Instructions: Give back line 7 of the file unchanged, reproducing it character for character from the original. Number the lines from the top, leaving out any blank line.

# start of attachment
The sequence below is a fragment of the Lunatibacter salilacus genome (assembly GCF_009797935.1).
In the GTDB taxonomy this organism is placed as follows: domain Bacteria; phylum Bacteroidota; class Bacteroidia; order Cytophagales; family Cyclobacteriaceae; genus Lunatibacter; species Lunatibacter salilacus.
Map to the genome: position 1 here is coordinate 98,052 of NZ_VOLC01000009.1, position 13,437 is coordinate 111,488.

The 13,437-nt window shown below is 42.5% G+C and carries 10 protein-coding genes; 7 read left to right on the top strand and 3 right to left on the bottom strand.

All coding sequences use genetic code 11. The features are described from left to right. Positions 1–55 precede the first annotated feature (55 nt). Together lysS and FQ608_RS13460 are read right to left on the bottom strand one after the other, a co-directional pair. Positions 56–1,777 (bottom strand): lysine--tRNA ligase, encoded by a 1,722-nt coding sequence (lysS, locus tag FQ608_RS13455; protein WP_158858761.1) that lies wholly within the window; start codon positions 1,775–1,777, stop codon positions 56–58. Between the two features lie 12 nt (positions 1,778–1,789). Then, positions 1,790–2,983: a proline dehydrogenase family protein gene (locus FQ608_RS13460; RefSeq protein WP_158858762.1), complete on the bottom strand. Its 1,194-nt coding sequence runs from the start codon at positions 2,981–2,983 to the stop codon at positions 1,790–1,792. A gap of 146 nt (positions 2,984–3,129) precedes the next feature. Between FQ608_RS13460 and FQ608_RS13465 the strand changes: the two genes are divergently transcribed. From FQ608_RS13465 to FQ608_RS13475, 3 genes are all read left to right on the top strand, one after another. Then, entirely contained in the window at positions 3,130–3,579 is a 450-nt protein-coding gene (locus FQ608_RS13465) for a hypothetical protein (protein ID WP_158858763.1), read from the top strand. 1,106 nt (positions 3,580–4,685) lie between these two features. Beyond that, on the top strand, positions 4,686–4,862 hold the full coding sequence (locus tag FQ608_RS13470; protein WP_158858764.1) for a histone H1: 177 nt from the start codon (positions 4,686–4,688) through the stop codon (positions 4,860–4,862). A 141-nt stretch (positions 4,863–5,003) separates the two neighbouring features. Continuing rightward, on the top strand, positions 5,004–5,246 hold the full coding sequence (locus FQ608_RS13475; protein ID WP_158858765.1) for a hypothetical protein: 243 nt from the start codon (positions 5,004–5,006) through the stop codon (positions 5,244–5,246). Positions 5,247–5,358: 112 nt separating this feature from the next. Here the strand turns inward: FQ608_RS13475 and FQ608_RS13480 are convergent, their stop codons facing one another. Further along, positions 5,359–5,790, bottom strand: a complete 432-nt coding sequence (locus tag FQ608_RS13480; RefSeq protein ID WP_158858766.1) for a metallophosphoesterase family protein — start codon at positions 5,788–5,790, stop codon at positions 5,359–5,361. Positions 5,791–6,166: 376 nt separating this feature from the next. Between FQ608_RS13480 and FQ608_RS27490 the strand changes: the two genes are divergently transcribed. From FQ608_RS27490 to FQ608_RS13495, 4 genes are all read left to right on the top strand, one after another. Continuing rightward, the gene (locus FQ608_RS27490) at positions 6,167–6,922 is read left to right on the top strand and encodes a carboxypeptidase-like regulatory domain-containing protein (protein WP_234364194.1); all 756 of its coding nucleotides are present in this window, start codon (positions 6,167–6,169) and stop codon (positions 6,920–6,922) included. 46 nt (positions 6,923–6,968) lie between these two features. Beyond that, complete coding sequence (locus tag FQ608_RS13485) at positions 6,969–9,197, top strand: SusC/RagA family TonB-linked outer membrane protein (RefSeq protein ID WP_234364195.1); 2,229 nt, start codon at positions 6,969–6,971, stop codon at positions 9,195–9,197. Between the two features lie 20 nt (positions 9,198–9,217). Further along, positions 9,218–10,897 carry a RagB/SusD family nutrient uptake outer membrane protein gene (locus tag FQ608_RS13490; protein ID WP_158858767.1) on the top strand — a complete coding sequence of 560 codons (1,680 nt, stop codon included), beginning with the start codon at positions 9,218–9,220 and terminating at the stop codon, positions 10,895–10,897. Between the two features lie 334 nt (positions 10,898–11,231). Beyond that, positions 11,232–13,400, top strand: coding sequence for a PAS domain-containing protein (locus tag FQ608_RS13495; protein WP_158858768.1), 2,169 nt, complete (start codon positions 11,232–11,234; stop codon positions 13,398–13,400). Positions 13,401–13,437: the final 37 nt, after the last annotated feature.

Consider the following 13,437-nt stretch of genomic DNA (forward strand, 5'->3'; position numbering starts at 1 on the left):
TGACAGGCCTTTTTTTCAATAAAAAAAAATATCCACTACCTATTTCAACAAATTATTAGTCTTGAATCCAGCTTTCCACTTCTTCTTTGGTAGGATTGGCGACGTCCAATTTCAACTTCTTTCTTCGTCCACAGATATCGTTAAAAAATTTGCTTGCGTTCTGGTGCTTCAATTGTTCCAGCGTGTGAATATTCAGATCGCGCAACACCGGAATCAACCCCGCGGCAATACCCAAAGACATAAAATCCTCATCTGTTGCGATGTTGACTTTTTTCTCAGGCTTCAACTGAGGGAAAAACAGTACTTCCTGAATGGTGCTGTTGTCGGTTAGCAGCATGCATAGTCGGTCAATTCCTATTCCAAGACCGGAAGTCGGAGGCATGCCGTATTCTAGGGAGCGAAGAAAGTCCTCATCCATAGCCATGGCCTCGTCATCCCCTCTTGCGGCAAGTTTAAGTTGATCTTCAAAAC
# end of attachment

TGACAGGCCTTTTTTTCAATAAAAAAAAATATCCACTACCTATTTCAACAAATTATTAGTCTTGAATCCAGCTTTCCACTTCTTCTTTGGTAGGATTGGCGACGTCCAATTTCAACTTCTTTCTTCGTCCACAGATATCGTTAAAAAATTTGCTTGCGTTCTGGTGCTTCAATTGTTCCAGCGTGTGAATATTCAGATCGCGCAACACCGGAATCAACCCCGCGGCAATACCCAAAGACATAAAATCCTCATCTGTTGCGATGTTGACTTTTTTCTCAGGCTTCAACTGAGGGAAAAACAGTACTTCCTGAATGGTGCTGTTGTCGGTTAGCAGCATGCATAGTCGGTCAATTCCTATTCCAAGACCGGAAGTCGGAGGCATGCCGTATTCTAGGGAGCGAAGAAAGTCCTCATCCATAGCCATGGCCTCGTCATCCCCTCTTGCGGCAAGTTTAAGTTGATCTTCAAAAC